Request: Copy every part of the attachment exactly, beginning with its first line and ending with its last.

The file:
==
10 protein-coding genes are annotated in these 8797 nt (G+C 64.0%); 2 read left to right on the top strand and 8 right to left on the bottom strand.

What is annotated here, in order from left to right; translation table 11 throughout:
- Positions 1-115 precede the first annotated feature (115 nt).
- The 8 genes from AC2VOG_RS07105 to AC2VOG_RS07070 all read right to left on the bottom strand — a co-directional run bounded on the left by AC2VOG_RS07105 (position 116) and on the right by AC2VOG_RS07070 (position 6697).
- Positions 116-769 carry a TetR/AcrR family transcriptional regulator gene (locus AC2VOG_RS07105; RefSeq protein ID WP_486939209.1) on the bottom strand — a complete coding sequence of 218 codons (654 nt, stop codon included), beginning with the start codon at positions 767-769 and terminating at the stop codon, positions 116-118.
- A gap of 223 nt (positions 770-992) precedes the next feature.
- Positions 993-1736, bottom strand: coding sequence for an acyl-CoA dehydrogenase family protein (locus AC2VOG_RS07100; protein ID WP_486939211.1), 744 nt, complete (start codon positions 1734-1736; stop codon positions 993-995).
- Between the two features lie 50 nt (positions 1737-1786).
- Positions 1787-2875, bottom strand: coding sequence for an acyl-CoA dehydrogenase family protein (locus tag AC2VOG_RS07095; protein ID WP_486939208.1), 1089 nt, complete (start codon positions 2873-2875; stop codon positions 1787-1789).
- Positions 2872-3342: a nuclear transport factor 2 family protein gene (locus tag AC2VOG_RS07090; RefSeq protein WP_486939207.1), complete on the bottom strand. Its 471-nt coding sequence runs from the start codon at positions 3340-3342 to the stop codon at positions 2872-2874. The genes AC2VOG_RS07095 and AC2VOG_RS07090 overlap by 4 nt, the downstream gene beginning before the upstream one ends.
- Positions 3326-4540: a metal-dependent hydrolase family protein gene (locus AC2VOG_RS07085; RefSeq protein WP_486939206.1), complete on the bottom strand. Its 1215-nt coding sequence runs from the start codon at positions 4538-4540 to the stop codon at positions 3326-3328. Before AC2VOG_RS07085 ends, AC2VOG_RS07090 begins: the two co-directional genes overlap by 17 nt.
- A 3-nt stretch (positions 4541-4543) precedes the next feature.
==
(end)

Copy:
10 protein-coding genes are annotated in these 8797 nt (G+C 64.0%); 2 read left to right on the top strand and 8 right to left on the bottom strand.

What is annotated here, in order from left to right; translation table 11 throughout:
- Positions 1-115 precede the first annotated feature (115 nt).
- The 8 genes from AC2VOG_RS07105 to AC2VOG_RS07070 all read right to left on the bottom strand — a co-directional run bounded on the left by AC2VOG_RS07105 (position 116) and on the right by AC2VOG_RS07070 (position 6697).
- Positions 116-769 carry a TetR/AcrR family transcriptional regulator gene (locus AC2VOG_RS07105; RefSeq protein ID WP_486939209.1) on the bottom strand — a complete coding sequence of 218 codons (654 nt, stop codon included), beginning with the start codon at positions 767-769 and terminating at the stop codon, positions 116-118.
- A gap of 223 nt (positions 770-992) precedes the next feature.
- Positions 993-1736, bottom strand: coding sequence for an acyl-CoA dehydrogenase family protein (locus AC2VOG_RS07100; protein ID WP_486939211.1), 744 nt, complete (start codon positions 1734-1736; stop codon positions 993-995).
- Between the two features lie 50 nt (positions 1737-1786).
- Positions 1787-2875, bottom strand: coding sequence for an acyl-CoA dehydrogenase family protein (locus tag AC2VOG_RS07095; protein ID WP_486939208.1), 1089 nt, complete (start codon positions 2873-2875; stop codon positions 1787-1789).
- Positions 2872-3342: a nuclear transport factor 2 family protein gene (locus tag AC2VOG_RS07090; RefSeq protein WP_486939207.1), complete on the bottom strand. Its 471-nt coding sequence runs from the start codon at positions 3340-3342 to the stop codon at positions 2872-2874. The genes AC2VOG_RS07095 and AC2VOG_RS07090 overlap by 4 nt, the downstream gene beginning before the upstream one ends.
- Positions 3326-4540: a metal-dependent hydrolase family protein gene (locus AC2VOG_RS07085; RefSeq protein WP_486939206.1), complete on the bottom strand. Its 1215-nt coding sequence runs from the start codon at positions 4538-4540 to the stop codon at positions 3326-3328. Before AC2VOG_RS07085 ends, AC2VOG_RS07090 begins: the two co-directional genes overlap by 17 nt.
- A 3-nt stretch (positions 4541-4543) precedes the next feature.